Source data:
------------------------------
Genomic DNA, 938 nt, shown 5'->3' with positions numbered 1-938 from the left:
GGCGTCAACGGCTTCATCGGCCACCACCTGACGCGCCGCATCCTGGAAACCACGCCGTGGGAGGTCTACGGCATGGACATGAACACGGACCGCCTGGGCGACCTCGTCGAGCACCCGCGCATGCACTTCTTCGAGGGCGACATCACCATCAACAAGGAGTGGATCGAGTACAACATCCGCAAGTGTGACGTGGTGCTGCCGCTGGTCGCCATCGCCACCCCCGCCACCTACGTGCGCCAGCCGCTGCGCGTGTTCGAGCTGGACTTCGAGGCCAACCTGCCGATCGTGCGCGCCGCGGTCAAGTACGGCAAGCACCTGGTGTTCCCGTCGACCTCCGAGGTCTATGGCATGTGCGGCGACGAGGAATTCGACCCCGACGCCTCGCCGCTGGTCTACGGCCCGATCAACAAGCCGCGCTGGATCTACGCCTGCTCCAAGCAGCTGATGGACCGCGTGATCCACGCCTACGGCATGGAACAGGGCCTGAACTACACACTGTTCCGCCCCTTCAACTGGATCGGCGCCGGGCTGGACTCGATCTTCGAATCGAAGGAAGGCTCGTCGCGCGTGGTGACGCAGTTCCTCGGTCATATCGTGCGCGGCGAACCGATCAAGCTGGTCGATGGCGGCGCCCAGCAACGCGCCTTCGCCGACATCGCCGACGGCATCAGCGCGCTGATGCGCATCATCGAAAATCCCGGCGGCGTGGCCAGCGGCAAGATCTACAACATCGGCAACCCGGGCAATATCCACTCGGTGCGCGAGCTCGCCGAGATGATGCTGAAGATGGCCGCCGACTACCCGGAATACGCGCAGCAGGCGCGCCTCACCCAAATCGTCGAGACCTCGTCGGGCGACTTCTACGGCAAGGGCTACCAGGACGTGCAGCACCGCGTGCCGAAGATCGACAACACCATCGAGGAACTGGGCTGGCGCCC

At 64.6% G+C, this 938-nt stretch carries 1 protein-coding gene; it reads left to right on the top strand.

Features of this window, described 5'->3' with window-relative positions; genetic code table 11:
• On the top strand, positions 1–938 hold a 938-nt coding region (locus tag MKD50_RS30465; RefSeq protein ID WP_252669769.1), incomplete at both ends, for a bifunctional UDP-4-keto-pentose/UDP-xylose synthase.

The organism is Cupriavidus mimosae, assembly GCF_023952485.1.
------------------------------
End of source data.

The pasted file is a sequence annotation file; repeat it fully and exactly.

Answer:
Genomic DNA, 938 nt, shown 5'->3' with positions numbered 1-938 from the left:
GGCGTCAACGGCTTCATCGGCCACCACCTGACGCGCCGCATCCTGGAAACCACGCCGTGGGAGGTCTACGGCATGGACATGAACACGGACCGCCTGGGCGACCTCGTCGAGCACCCGCGCATGCACTTCTTCGAGGGCGACATCACCATCAACAAGGAGTGGATCGAGTACAACATCCGCAAGTGTGACGTGGTGCTGCCGCTGGTCGCCATCGCCACCCCCGCCACCTACGTGCGCCAGCCGCTGCGCGTGTTCGAGCTGGACTTCGAGGCCAACCTGCCGATCGTGCGCGCCGCGGTCAAGTACGGCAAGCACCTGGTGTTCCCGTCGACCTCCGAGGTCTATGGCATGTGCGGCGACGAGGAATTCGACCCCGACGCCTCGCCGCTGGTCTACGGCCCGATCAACAAGCCGCGCTGGATCTACGCCTGCTCCAAGCAGCTGATGGACCGCGTGATCCACGCCTACGGCATGGAACAGGGCCTGAACTACACACTGTTCCGCCCCTTCAACTGGATCGGCGCCGGGCTGGACTCGATCTTCGAATCGAAGGAAGGCTCGTCGCGCGTGGTGACGCAGTTCCTCGGTCATATCGTGCGCGGCGAACCGATCAAGCTGGTCGATGGCGGCGCCCAGCAACGCGCCTTCGCCGACATCGCCGACGGCATCAGCGCGCTGATGCGCATCATCGAAAATCCCGGCGGCGTGGCCAGCGGCAAGATCTACAACATCGGCAACCCGGGCAATATCCACTCGGTGCGCGAGCTCGCCGAGATGATGCTGAAGATGGCCGCCGACTACCCGGAATACGCGCAGCAGGCGCGCCTCACCCAAATCGTCGAGACCTCGTCGGGCGACTTCTACGGCAAGGGCTACCAGGACGTGCAGCACCGCGTGCCGAAGATCGACAACACCATCGAGGAACTGGGCTGGCGCCC

At 64.6% G+C, this 938-nt stretch carries 1 protein-coding gene; it reads left to right on the top strand.

Features of this window, described 5'->3' with window-relative positions; genetic code table 11:
• On the top strand, positions 1–938 hold a 938-nt coding region (locus tag MKD50_RS30465; RefSeq protein ID WP_252669769.1), incomplete at both ends, for a bifunctional UDP-4-keto-pentose/UDP-xylose synthase.

The organism is Cupriavidus mimosae, assembly GCF_023952485.1.